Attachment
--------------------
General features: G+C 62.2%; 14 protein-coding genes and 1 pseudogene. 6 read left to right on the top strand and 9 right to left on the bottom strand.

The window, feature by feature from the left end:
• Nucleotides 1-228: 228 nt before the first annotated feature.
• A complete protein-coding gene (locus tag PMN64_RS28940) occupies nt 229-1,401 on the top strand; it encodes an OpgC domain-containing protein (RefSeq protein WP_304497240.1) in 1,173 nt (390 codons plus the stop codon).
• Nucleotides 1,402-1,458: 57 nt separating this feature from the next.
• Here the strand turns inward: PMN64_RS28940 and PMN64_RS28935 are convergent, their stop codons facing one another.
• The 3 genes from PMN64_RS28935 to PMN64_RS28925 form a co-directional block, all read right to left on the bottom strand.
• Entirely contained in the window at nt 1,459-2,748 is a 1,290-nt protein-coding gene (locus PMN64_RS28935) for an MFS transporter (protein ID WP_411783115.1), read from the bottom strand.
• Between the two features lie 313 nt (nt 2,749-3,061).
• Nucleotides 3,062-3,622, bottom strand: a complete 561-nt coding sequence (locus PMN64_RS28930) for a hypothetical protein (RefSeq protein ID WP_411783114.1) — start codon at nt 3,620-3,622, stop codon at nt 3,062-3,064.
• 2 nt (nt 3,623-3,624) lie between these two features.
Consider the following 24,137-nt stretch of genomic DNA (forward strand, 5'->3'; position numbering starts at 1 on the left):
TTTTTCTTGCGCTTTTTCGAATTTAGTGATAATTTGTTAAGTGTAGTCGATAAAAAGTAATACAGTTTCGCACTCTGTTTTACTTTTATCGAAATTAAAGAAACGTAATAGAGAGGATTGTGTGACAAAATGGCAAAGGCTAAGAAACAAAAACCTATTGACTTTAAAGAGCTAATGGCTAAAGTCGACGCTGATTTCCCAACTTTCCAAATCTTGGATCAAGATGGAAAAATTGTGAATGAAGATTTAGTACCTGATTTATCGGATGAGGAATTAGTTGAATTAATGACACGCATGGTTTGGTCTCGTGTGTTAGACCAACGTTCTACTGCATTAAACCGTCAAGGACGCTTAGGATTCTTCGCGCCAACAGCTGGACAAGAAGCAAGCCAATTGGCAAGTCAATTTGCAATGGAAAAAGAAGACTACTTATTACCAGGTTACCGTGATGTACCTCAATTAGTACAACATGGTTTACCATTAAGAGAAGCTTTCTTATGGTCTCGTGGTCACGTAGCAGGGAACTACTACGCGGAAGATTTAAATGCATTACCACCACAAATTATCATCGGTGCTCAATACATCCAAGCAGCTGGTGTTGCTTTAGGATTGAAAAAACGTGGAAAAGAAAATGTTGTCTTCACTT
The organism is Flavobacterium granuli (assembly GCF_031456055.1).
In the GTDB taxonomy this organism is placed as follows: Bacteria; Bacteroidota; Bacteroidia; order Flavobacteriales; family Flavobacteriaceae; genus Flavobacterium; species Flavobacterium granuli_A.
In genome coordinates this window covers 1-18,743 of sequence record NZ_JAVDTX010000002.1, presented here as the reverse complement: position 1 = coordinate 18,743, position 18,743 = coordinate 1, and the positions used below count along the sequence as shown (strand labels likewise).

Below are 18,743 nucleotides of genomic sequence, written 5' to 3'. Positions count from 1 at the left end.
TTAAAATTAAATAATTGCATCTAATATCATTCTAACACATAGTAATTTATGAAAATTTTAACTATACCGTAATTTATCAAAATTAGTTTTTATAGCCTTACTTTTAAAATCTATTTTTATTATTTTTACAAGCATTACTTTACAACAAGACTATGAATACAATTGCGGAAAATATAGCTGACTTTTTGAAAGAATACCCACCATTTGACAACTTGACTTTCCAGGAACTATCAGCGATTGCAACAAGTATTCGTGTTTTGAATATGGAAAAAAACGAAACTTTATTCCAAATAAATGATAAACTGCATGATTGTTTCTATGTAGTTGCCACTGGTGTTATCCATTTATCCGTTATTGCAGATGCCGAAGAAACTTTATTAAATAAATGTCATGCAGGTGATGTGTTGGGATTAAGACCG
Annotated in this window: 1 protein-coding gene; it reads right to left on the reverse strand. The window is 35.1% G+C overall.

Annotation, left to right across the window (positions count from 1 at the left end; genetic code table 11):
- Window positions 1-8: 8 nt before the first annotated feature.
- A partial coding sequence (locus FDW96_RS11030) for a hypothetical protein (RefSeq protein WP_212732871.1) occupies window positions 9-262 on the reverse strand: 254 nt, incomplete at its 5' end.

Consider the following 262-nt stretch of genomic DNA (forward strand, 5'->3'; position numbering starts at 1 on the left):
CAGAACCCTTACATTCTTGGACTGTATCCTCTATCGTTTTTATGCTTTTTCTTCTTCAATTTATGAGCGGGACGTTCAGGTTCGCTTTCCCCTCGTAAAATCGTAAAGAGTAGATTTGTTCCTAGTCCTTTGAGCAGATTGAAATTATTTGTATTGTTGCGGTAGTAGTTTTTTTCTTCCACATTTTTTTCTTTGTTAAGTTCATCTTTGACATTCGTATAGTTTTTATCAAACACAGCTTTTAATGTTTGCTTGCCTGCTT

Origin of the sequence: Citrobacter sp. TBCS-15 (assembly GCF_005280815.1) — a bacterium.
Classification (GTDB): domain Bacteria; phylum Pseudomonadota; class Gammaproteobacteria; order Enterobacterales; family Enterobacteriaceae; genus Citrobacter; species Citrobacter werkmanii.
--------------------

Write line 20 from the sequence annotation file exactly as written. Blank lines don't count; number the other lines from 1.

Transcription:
Annotation, left to right across the window (positions count from 1 at the left end; genetic code table 11):